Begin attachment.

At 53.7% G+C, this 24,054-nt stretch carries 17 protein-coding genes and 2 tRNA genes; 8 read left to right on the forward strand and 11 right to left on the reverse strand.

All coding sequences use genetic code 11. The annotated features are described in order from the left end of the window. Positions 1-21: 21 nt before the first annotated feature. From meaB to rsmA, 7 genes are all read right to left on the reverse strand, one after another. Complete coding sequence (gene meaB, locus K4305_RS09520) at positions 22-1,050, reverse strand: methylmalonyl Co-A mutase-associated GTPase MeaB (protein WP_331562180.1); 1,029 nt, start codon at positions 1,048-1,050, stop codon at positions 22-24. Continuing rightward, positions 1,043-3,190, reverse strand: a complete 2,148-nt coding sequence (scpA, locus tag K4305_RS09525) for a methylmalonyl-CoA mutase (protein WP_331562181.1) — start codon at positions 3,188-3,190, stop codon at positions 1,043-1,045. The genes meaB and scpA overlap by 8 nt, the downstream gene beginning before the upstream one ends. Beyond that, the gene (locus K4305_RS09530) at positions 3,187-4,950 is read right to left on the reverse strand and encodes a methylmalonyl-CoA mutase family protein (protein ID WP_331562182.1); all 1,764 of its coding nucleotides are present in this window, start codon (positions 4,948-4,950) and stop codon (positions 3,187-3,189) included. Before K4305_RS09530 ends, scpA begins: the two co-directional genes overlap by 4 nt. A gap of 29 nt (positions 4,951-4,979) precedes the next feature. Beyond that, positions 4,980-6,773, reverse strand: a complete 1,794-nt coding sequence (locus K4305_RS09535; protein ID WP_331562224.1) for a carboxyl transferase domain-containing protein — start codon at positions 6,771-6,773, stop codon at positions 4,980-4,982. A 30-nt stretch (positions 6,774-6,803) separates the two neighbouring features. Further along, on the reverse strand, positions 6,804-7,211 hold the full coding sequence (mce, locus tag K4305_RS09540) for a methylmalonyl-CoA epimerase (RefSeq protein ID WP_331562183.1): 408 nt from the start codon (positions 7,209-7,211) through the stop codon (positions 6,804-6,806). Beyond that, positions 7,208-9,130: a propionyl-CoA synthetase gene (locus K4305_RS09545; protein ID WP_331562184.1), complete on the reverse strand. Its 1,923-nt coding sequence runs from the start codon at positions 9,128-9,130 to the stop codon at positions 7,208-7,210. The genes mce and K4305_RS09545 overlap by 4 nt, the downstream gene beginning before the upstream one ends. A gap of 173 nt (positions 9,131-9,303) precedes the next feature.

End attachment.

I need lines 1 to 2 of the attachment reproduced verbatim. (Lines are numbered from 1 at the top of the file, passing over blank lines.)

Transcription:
At 53.7% G+C, this 24,054-nt stretch carries 17 protein-coding genes and 2 tRNA genes; 8 read left to right on the forward strand and 11 right to left on the reverse strand.

All coding sequences use genetic code 11. The annotated features are described in order from the left end of the window. Positions 1-21: 21 nt before the first annotated feature. From meaB to rsmA, 7 genes are all read right to left on the reverse strand, one after another. Complete coding sequence (gene meaB, locus K4305_RS09520) at positions 22-1,050, reverse strand: methylmalonyl Co-A mutase-associated GTPase MeaB (protein WP_331562180.1); 1,029 nt, start codon at positions 1,048-1,050, stop codon at positions 22-24. Continuing rightward, positions 1,043-3,190, reverse strand: a complete 2,148-nt coding sequence (scpA, locus tag K4305_RS09525) for a methylmalonyl-CoA mutase (protein WP_331562181.1) — start codon at positions 3,188-3,190, stop codon at positions 1,043-1,045. The genes meaB and scpA overlap by 8 nt, the downstream gene beginning before the upstream one ends. Beyond that, the gene (locus K4305_RS09530) at positions 3,187-4,950 is read right to left on the reverse strand and encodes a methylmalonyl-CoA mutase family protein (protein ID WP_331562182.1); all 1,764 of its coding nucleotides are present in this window, start codon (positions 4,948-4,950) and stop codon (positions 3,187-3,189) included. Before K4305_RS09530 ends, scpA begins: the two co-directional genes overlap by 4 nt. A gap of 29 nt (positions 4,951-4,979) precedes the next feature. Beyond that, positions 4,980-6,773, reverse strand: a complete 1,794-nt coding sequence (locus K4305_RS09535; protein ID WP_331562224.1) for a carboxyl transferase domain-containing protein — start codon at positions 6,771-6,773, stop codon at positions 4,980-4,982. A 30-nt stretch (positions 6,774-6,803) separates the two neighbouring features. Further along, on the reverse strand, positions 6,804-7,211 hold the full coding sequence (mce, locus tag K4305_RS09540) for a methylmalonyl-CoA epimerase (RefSeq protein ID WP_331562183.1): 408 nt from the start codon (positions 7,209-7,211) through the stop codon (positions 6,804-6,806). Beyond that, positions 7,208-9,130: a propionyl-CoA synthetase gene (locus K4305_RS09545; protein ID WP_331562184.1), complete on the reverse strand. Its 1,923-nt coding sequence runs from the start codon at positions 9,128-9,130 to the stop codon at positions 7,208-7,210. The genes mce and K4305_RS09545 overlap by 4 nt, the downstream gene beginning before the upstream one ends. A gap of 173 nt (positions 9,131-9,303) precedes the next feature.